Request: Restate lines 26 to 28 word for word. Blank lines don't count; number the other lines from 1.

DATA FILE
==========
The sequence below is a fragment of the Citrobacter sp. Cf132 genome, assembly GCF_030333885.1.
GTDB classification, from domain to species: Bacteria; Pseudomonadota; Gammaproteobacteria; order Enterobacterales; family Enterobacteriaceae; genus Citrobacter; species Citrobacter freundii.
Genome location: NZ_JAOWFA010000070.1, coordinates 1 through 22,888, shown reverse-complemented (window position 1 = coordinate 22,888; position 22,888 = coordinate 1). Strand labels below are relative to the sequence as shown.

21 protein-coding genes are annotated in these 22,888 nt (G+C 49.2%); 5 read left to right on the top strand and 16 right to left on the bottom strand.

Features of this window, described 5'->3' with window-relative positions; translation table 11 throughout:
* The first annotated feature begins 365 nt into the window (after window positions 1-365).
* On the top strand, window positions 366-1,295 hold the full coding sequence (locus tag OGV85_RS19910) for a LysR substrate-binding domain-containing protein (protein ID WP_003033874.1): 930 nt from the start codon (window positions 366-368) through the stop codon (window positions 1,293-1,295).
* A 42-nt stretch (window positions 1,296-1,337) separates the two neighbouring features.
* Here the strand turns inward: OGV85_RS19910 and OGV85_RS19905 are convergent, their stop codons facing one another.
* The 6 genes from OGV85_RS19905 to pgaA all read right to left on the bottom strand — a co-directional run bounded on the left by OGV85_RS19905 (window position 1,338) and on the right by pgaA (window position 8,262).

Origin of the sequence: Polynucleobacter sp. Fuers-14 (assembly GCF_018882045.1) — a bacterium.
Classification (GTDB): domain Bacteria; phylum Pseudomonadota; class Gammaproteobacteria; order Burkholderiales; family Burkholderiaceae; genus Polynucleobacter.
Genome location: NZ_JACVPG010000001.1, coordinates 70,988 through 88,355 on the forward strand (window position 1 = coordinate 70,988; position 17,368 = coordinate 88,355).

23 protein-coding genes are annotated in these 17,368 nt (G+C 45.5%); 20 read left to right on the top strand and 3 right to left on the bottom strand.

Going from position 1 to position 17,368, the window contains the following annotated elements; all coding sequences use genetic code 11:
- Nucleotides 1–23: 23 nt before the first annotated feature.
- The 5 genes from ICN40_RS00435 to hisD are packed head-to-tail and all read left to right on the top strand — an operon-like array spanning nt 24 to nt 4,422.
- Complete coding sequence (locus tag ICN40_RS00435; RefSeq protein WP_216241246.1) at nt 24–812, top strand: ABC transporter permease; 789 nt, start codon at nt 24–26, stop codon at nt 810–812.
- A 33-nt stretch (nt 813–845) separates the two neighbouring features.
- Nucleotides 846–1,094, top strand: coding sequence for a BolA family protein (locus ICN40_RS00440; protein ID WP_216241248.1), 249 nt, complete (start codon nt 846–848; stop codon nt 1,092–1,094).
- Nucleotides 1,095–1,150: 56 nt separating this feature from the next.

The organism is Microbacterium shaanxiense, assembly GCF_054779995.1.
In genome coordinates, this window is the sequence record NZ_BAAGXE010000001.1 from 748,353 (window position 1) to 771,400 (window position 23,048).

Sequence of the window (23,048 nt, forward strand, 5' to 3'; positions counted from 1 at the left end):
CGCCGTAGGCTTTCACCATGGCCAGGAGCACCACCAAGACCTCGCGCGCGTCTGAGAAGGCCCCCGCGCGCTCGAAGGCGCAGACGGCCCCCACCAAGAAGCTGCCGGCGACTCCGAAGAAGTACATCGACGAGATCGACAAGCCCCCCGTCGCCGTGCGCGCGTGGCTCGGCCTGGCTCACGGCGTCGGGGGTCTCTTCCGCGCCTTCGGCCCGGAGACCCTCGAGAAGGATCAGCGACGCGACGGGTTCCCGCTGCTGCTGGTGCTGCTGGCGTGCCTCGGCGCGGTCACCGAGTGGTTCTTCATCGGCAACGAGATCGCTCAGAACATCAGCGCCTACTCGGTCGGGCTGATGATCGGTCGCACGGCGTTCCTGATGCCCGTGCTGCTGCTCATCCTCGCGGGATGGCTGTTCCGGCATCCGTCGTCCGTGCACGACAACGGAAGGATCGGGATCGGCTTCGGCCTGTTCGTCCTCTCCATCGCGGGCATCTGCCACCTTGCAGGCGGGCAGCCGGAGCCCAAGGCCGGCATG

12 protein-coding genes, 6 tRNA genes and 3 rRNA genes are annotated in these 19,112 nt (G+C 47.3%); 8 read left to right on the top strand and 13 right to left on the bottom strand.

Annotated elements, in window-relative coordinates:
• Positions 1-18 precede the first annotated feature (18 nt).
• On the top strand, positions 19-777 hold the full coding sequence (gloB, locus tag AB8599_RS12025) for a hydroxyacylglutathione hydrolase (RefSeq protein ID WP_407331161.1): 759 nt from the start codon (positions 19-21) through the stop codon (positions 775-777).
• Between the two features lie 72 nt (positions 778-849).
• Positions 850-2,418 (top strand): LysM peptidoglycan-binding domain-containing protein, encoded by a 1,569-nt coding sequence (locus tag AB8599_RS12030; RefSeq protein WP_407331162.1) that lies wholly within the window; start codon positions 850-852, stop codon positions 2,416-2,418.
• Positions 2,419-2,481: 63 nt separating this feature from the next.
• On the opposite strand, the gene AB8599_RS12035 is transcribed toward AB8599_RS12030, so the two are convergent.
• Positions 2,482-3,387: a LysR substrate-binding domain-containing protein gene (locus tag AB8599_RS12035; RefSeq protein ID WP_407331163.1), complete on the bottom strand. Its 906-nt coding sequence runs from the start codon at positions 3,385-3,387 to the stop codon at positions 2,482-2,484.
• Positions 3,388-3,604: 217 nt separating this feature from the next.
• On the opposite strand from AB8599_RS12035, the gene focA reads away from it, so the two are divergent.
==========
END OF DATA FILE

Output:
12 protein-coding genes, 6 tRNA genes and 3 rRNA genes are annotated in these 19,112 nt (G+C 47.3%); 8 read left to right on the top strand and 13 right to left on the bottom strand.

Annotated elements, in window-relative coordinates:
• Positions 1-18 precede the first annotated feature (18 nt).